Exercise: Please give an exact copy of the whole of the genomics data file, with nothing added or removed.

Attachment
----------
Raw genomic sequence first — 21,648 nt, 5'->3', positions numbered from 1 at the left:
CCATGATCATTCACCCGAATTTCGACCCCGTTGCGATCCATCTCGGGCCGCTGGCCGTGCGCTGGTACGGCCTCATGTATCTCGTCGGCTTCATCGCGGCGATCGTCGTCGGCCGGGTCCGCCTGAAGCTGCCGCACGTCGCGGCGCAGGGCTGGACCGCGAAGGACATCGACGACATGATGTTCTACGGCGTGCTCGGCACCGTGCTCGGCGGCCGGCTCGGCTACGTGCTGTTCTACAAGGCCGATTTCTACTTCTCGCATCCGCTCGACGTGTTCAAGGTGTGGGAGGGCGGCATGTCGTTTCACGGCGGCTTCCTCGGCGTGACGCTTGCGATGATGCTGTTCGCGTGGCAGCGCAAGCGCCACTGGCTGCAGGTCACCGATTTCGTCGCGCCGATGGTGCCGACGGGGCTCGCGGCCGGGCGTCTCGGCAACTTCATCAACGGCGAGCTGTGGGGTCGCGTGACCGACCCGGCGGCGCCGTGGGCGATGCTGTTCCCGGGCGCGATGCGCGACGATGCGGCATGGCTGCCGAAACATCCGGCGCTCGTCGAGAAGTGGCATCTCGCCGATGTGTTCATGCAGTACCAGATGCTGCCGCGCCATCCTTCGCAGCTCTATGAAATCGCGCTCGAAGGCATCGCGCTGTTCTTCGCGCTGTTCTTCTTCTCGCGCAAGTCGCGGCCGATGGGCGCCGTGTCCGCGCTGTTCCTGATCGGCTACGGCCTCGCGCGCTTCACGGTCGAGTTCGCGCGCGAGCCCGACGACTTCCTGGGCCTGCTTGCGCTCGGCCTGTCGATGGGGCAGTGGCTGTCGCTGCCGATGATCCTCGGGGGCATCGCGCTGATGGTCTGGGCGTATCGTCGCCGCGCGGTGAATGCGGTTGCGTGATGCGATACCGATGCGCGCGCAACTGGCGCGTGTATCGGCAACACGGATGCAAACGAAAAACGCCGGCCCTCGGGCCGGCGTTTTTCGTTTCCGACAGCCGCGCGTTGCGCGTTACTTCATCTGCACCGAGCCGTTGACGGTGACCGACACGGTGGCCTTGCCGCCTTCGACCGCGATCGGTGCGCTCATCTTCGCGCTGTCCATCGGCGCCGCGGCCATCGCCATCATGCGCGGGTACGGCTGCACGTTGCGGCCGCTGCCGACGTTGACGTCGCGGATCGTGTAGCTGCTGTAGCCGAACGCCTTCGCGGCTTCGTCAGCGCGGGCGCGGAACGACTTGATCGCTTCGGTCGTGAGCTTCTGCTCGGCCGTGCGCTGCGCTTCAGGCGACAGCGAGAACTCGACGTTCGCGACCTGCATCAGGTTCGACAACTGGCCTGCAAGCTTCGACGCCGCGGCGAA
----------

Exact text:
Raw genomic sequence first — 21,648 nt, 5'->3', positions numbered from 1 at the left:
CCATGATCATTCACCCGAATTTCGACCCCGTTGCGATCCATCTCGGGCCGCTGGCCGTGCGCTGGTACGGCCTCATGTATCTCGTCGGCTTCATCGCGGCGATCGTCGTCGGCCGGGTCCGCCTGAAGCTGCCGCACGTCGCGGCGCAGGGCTGGACCGCGAAGGACATCGACGACATGATGTTCTACGGCGTGCTCGGCACCGTGCTCGGCGGCCGGCTCGGCTACGTGCTGTTCTACAAGGCCGATTTCTACTTCTCGCATCCGCTCGACGTGTTCAAGGTGTGGGAGGGCGGCATGTCGTTTCACGGCGGCTTCCTCGGCGTGACGCTTGCGATGATGCTGTTCGCGTGGCAGCGCAAGCGCCACTGGCTGCAGGTCACCGATTTCGTCGCGCCGATGGTGCCGACGGGGCTCGCGGCCGGGCGTCTCGGCAACTTCATCAACGGCGAGCTGTGGGGTCGCGTGACCGACCCGGCGGCGCCGTGGGCGATGCTGTTCCCGGGCGCGATGCGCGACGATGCGGCATGGCTGCCGAAACATCCGGCGCTCGTCGAGAAGTGGCATCTCGCCGATGTGTTCATGCAGTACCAGATGCTGCCGCGCCATCCTTCGCAGCTCTATGAAATCGCGCTCGAAGGCATCGCGCTGTTCTTCGCGCTGTTCTTCTTCTCGCGCAAGTCGCGGCCGATGGGCGCCGTGTCCGCGCTGTTCCTGATCGGCTACGGCCTCGCGCGCTTCACGGTCGAGTTCGCGCGCGAGCCCGACGACTTCCTGGGCCTGCTTGCGCTCGGCCTGTCGATGGGGCAGTGGCTGTCGCTGCCGATGATCCTCGGGGGCATCGCGCTGATGGTCTGGGCGTATCGTCGCCGCGCGGTGAATGCGGTTGCGTGATGCGATACCGATGCGCGCGCAACTGGCGCGTGTATCGGCAACACGGATGCAAACGAAAAACGCCGGCCCTCGGGCCGGCGTTTTTCGTTTCCGACAGCCGCGCGTTGCGCGTTACTTCATCTGCACCGAGCCGTTGACGGTGACCGACACGGTGGCCTTGCCGCCTTCGACCGCGATCGGTGCGCTCATCTTCGCGCTGTCCATCGGCGCCGCGGCCATCGCCATCATGCGCGGGTACGGCTGCACGTTGCGGCCGCTGCCGACGTTGACGTCGCGGATCGTGTAGCTGCTGTAGCCGAACGCCTTCGCGGCTTCGTCAGCGCGGGCGCGGAACGACTTGATCGCTTCGGTCGTGAGCTTCTGCTCGGCCGTGCGCTGCGCTTCAGGCGACAGCGAGAACTCGACGTTCGCGACCTGCATCAGGTTCGACAACTGGCCTGCAAGCTTCGACGCCGCGGCGAA